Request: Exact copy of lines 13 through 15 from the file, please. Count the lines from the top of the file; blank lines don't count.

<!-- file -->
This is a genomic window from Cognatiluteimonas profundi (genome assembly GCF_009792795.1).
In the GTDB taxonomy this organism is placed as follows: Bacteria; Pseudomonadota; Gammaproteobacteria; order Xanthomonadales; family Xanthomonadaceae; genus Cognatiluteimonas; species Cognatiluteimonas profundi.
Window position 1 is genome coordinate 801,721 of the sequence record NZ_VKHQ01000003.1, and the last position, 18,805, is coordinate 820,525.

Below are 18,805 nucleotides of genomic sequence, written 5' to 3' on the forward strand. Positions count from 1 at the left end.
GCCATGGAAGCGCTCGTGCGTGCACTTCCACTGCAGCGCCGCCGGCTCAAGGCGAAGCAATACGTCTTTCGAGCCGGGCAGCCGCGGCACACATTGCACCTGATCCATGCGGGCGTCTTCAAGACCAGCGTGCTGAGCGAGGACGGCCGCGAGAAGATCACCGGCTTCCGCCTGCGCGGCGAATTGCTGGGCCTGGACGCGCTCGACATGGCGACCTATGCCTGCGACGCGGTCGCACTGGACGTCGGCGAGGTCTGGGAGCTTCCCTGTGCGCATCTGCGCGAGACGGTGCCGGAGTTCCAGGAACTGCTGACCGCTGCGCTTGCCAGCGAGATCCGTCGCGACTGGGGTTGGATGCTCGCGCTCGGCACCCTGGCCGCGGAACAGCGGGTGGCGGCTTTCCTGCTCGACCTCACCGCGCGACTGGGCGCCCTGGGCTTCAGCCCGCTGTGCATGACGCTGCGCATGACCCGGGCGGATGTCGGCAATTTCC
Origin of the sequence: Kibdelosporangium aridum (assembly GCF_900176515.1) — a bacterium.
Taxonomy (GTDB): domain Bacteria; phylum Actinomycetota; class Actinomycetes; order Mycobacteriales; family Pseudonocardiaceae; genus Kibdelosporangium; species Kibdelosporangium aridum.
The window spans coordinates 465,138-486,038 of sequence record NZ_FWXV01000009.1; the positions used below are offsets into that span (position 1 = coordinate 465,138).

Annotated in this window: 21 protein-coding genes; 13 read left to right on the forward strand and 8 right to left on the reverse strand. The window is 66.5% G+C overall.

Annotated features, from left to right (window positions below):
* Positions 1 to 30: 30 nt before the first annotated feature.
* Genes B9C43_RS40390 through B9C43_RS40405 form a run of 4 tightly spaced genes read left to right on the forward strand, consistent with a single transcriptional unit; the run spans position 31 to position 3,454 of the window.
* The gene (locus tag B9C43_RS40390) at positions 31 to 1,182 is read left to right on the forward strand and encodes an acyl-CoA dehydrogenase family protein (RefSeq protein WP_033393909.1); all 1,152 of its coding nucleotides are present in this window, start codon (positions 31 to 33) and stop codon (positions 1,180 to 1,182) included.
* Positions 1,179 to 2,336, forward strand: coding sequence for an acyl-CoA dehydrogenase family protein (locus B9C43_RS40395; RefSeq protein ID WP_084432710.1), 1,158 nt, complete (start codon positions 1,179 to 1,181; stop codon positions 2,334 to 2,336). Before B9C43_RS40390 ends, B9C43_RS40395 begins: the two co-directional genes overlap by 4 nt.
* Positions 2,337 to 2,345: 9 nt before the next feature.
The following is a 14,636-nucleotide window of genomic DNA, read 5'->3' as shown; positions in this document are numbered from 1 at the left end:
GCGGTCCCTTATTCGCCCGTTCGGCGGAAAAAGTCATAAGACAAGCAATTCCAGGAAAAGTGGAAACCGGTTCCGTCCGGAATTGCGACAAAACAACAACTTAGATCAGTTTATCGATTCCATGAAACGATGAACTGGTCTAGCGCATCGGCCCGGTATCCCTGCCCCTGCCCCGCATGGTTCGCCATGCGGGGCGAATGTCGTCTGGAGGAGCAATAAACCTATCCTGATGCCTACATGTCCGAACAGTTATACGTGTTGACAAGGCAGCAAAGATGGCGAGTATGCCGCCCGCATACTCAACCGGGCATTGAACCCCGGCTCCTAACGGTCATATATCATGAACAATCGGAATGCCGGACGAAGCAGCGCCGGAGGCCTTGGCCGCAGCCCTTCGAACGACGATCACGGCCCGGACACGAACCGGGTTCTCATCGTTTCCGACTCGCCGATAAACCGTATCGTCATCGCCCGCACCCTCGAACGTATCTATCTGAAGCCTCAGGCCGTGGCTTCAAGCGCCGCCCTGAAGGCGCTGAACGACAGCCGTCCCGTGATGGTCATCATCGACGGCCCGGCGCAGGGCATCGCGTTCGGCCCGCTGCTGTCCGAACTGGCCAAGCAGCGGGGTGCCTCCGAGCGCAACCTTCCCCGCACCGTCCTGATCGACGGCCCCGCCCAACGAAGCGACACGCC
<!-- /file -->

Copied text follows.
* The gene (locus tag B9C43_RS40390) at positions 31 to 1,182 is read left to right on the forward strand and encodes an acyl-CoA dehydrogenase family protein (RefSeq protein WP_033393909.1); all 1,152 of its coding nucleotides are present in this window, start codon (positions 31 to 33) and stop codon (positions 1,180 to 1,182) included.
* Positions 1,179 to 2,336, forward strand: coding sequence for an acyl-CoA dehydrogenase family protein (locus B9C43_RS40395; RefSeq protein ID WP_084432710.1), 1,158 nt, complete (start codon positions 1,179 to 1,181; stop codon positions 2,334 to 2,336). Before B9C43_RS40390 ends, B9C43_RS40395 begins: the two co-directional genes overlap by 4 nt.
* Positions 2,337 to 2,345: 9 nt before the next feature.